Floor 3, Laurie M. Tisch Education Center
Study Sessions is an ongoing event series inspired by Fred Moten and Stefano Harney’s notion of study as “what you do with other people.” For each Study Session, an artist, writer, or cultural worker selects a work of art on view in the Whitney’s permanent collection galleries as a departure point for thinking through an urgent question in our contemporary political landscape. Participants are invited to join together in open-ended discussions, and engage with creative practice. Study Sessions may take the form of workshops, listening parties, performances, readings, or film screenings. This session is led by Samantha Box, Ted Kerr, and Traci C. West.
Samantha Box has documented New York City's community of LGBTQ youth of color, the social issues affecting these young adults, and the structures of family, intimacy and validation that bind and protect them since 2005. Her most recent work, The Last Battle, currently in production, focuses on the impact of HIV on LGBTQ youth of color, and the community's attempts to fight back against this renewed epidemic through the activism of the Kiki Ballroom scene. Her work is part of the permanent collections of the Open Society Foundations, En Foco, Light Work and The Leslie-Lohman Museum of Gay and Lesbian Art. Box was born in Kingston, Jamaica, was raised in Edison, New Jersey and is now based in the Bronx.
Theodore Kerr is a Canadian-born, Brooklyn-based writer, organizer, and artist whose work focuses on HIV/AIDS. His writing has appeared in The Village Voice, The Advocate, POZ, The New Inquiry and other publications. He is a founding member of What Would an HIV Doula Do?, a collaborative of artists, health care workers, activists responding to HIV through culture and community. Kerr’s art work has been curated by Sur Rodney (Sur) and Kris Nuzzi, and Danny Orendorff. Two of his works, in collaboration with Shawn Torres and Jun Bae, are part of DePaul Art Gallery's permanent collection. Recently Kerr was an interviewer for the Smithsonian's Archives of American Art's Visual Arts and the AIDS Epidemic: An Oral History Project.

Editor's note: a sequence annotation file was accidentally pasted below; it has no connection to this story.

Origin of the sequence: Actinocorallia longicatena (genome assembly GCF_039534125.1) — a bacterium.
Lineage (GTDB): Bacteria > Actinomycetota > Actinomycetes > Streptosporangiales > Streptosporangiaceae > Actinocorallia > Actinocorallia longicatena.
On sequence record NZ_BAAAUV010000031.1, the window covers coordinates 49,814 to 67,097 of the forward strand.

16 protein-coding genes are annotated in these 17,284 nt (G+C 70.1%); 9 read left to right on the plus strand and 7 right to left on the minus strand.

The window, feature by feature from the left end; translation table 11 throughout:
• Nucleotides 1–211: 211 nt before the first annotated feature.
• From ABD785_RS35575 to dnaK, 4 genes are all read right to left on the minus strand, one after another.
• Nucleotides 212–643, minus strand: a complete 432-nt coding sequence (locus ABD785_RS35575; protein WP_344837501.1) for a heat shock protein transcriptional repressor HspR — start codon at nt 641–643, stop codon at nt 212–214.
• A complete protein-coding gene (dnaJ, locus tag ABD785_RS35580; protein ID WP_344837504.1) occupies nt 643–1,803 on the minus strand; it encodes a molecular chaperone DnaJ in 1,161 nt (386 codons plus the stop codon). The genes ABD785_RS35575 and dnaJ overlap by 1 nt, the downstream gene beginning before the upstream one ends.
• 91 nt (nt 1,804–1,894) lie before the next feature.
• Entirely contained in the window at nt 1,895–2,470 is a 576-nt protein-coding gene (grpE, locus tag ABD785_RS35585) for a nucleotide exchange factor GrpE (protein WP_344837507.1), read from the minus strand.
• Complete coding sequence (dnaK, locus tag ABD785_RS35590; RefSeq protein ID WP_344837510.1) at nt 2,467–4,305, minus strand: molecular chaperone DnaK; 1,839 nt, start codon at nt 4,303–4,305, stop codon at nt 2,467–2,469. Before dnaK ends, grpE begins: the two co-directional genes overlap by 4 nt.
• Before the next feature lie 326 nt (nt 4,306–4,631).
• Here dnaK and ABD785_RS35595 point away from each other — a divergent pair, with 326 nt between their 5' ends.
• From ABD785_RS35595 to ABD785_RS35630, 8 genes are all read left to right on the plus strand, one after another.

Traci C. West is an activist-scholar who serves as the James W. Pearsall Professor of Christian Ethics and African American Studies at Drew University Theological School (Madison, New Jersey). She is the author of Disruptive Christian Ethics: When Racism and Women's Lives Matter, Wounds of the Spirit: Black Women, Violence, and Resistance Ethics, and the editor of Our Family Values: Same-sex Marriage and Religion as well as book chapters and articles. Her current transnational project focuses on activist strategies in Ghana, Brazil, and South Africa to address gender-based violence against black women, especially on the role of racism and religion, and how we might learn from them here in the United States.
Free with Museum admission during Pay-As-You-Wish Fridays. Pre-register to skip the line.
The main entrance of the museum is accessible with elevator access to all floors. All gender restrooms are available on floors -1, 3, 5, and 8. Service animals welcome. Please come fragrance free. If you have questions about accessibility, or requests for accommodations, please email email@example.com or call (646) 666-5574 (relay calls welcome). Learn more about access services.
February 2, 2018
March 9, 2018
April 13, 2018
May 4, 2018
Samantha Box, Ted Kerr, and Traci C. West